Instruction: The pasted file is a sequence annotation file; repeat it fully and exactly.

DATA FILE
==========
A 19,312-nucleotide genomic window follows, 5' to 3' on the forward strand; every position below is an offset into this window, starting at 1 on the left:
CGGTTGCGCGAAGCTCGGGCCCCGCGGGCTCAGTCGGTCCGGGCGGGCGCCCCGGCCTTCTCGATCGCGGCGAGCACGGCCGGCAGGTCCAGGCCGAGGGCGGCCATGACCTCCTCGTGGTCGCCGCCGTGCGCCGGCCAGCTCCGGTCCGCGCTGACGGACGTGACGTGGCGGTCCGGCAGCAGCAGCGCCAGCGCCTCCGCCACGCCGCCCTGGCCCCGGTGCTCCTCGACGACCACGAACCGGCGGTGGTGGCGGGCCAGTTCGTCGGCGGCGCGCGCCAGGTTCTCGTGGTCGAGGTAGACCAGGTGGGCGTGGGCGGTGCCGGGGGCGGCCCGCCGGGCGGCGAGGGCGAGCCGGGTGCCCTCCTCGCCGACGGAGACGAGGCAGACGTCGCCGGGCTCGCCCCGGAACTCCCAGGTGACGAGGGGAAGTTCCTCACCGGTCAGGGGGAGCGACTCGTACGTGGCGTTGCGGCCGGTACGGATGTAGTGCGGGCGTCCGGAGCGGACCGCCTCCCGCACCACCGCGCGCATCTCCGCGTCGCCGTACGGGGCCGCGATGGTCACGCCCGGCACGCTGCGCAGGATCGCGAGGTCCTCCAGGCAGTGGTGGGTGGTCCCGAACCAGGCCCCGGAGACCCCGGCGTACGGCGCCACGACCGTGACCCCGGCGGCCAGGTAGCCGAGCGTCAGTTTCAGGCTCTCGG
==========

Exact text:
A 19,312-nucleotide genomic window follows, 5' to 3' on the forward strand; every position below is an offset into this window, starting at 1 on the left:
CGGTTGCGCGAAGCTCGGGCCCCGCGGGCTCAGTCGGTCCGGGCGGGCGCCCCGGCCTTCTCGATCGCGGCGAGCACGGCCGGCAGGTCCAGGCCGAGGGCGGCCATGACCTCCTCGTGGTCGCCGCCGTGCGCCGGCCAGCTCCGGTCCGCGCTGACGGACGTGACGTGGCGGTCCGGCAGCAGCAGCGCCAGCGCCTCCGCCACGCCGCCCTGGCCCCGGTGCTCCTCGACGACCACGAACCGGCGGTGGTGGCGGGCCAGTTCGTCGGCGGCGCGCGCCAGGTTCTCGTGGTCGAGGTAGACCAGGTGGGCGTGGGCGGTGCCGGGGGCGGCCCGCCGGGCGGCGAGGGCGAGCCGGGTGCCCTCCTCGCCGACGGAGACGAGGCAGACGTCGCCGGGCTCGCCCCGGAACTCCCAGGTGACGAGGGGAAGTTCCTCACCGGTCAGGGGGAGCGACTCGTACGTGGCGTTGCGGCCGGTACGGATGTAGTGCGGGCGTCCGGAGCGGACCGCCTCCCGCACCACCGCGCGCATCTCCGCGTCGCCGTACGGGGCCGCGATGGTCACGCCCGGCACGCTGCGCAGGATCGCGAGGTCCTCCAGGCAGTGGTGGGTGGTCCCGAACCAGGCCCCGGAGACCCCGGCGTACGGCGCCACGACCGTGACCCCGGCGGCCAGGTAGCCGAGCGTCAGTTTCAGGCTCTCGG